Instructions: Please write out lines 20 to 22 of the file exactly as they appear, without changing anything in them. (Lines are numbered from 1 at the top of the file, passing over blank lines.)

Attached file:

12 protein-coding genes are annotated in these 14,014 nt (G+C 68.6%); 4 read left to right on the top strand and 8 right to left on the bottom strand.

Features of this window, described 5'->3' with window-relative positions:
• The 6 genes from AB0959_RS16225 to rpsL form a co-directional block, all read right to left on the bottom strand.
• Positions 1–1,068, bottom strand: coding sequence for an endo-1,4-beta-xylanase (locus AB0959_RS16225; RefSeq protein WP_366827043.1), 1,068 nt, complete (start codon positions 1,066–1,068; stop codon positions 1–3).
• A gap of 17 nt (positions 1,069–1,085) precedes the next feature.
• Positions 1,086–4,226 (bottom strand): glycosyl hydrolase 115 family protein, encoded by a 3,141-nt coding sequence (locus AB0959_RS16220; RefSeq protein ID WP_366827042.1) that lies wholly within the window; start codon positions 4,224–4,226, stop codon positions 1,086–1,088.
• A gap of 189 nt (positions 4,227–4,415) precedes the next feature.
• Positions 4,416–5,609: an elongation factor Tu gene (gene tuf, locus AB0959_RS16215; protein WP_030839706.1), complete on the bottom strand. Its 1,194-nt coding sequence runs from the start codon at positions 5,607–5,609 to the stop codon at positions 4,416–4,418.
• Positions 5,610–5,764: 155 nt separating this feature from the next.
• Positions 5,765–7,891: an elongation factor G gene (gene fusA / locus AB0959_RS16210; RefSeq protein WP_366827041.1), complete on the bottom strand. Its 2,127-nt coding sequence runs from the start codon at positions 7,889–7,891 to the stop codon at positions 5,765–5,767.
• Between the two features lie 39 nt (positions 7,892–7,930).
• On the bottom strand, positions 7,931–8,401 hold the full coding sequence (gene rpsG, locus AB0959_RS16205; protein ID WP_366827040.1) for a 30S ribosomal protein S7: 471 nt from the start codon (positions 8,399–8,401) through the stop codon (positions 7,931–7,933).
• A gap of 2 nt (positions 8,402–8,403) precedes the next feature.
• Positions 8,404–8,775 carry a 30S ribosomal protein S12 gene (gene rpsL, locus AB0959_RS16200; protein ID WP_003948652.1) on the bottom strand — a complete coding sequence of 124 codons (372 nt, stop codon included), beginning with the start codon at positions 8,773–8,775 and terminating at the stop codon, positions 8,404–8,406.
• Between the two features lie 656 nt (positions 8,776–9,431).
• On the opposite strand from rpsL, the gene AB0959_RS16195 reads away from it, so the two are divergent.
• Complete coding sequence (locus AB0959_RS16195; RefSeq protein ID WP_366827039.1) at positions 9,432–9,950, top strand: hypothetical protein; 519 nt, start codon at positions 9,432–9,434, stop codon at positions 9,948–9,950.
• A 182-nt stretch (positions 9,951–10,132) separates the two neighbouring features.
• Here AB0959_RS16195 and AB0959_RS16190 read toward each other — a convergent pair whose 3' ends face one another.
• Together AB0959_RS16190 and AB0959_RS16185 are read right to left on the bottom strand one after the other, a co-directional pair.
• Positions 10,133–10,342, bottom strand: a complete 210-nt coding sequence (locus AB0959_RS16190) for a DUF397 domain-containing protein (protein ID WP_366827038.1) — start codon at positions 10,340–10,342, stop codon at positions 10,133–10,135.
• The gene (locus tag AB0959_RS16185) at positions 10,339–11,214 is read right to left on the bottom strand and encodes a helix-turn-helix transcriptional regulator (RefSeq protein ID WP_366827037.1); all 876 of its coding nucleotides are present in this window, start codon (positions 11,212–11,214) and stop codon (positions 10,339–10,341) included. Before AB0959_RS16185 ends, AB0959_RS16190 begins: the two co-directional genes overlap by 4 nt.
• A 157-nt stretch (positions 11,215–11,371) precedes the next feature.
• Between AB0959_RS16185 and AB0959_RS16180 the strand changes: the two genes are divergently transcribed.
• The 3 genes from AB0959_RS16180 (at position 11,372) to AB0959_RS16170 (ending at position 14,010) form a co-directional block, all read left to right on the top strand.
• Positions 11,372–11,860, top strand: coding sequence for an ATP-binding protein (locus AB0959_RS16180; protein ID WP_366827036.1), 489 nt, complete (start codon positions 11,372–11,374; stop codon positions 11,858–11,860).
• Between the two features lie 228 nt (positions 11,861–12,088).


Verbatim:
• Together AB0959_RS16190 and AB0959_RS16185 are read right to left on the bottom strand one after the other, a co-directional pair.
• Positions 10,133–10,342, bottom strand: a complete 210-nt coding sequence (locus AB0959_RS16190) for a DUF397 domain-containing protein (protein ID WP_366827038.1) — start codon at positions 10,340–10,342, stop codon at positions 10,133–10,135.
• The gene (locus tag AB0959_RS16185) at positions 10,339–11,214 is read right to left on the bottom strand and encodes a helix-turn-helix transcriptional regulator (RefSeq protein ID WP_366827037.1); all 876 of its coding nucleotides are present in this window, start codon (positions 11,212–11,214) and stop codon (positions 10,339–10,341) included. Before AB0959_RS16185 ends, AB0959_RS16190 begins: the two co-directional genes overlap by 4 nt.